There are several options for this purpose; among the most common are post-combustion carbon capture, pre-combustion carbon capture, and oxy-fuel combustion systems.

Step 2: Transport

Upon separation, CO2 is compressed and deeply chilled into fluid for transportation to a site suited and safe for geological storage, whether through pipelines, ships, trucks or other methods.

Step 3: Storage

This requires injecting CO2 deep underground, i.e. into rock formations at depths of one kilometre or more, for permanent storage and isolation from the atmosphere. Other options for carbon storage include former oil and gas reservoirs, deep saline formations and coal beds.

Sources: Global CCS Institute; Resources for the Future; European Commission

Barriers to CCS Deployment

While CCS is said to be instrumental for countries worldwide to meet their climate targets in conjunction with renewable technologies, there are a number of barriers to its deployment.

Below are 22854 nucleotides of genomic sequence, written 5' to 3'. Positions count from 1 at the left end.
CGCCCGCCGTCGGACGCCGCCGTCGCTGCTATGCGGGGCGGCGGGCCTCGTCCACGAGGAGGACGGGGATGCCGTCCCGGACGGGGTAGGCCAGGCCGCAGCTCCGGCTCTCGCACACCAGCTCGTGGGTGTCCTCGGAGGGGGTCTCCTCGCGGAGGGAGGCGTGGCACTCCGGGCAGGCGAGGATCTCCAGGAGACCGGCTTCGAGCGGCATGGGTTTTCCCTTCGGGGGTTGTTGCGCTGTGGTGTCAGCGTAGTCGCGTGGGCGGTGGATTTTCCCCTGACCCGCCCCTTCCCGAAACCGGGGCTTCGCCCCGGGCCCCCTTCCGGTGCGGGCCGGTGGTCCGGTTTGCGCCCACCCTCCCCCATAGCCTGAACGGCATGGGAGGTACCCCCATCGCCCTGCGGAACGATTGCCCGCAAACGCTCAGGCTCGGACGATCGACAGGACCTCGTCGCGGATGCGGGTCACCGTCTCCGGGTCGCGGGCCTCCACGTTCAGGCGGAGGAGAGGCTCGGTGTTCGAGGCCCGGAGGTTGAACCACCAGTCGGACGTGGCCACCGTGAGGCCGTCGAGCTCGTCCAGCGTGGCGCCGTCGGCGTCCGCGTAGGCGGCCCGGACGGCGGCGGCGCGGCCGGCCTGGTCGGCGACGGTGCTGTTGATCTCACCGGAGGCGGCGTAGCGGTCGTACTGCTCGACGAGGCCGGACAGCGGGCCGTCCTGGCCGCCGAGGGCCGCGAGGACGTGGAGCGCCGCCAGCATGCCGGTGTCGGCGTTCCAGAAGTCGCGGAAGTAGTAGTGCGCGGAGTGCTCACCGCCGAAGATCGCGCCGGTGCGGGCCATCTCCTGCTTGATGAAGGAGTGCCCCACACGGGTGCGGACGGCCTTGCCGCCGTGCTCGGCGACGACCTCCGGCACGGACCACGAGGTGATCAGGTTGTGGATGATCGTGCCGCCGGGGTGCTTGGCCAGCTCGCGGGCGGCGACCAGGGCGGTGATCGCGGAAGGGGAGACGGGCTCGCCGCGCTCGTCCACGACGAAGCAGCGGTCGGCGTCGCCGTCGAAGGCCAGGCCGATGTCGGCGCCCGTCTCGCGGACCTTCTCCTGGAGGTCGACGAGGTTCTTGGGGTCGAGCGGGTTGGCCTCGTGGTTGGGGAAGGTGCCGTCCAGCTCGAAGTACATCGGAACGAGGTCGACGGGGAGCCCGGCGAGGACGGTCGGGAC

Other barriers to CCS deployment, summarised in this infographic by the European Commission

According to the European Commission, among them are the high cost of carrying out the integrated system, particularly the capture component, and low commercialisation of novel CCS technologies.

It adds that many CCS projects have failed to progress far due to “the lack of a robust business case, lengthy and complex implementation and lack of public acceptance and support.”

Furthermore, in a July 2022 report by researchers from Imperial College London, there appears to be an overestimation in current reported rates of CO2 capture between 1996 and 2020, suggesting inaccuracy in CCS’s contribution in tackling climate change.

Thus, to truly gauge the technological process’s capability and ensure that it can support global efforts to meet climate mitigation strategies, the researchers propose for governments to establish a centralised framework for more robust and accurate reporting.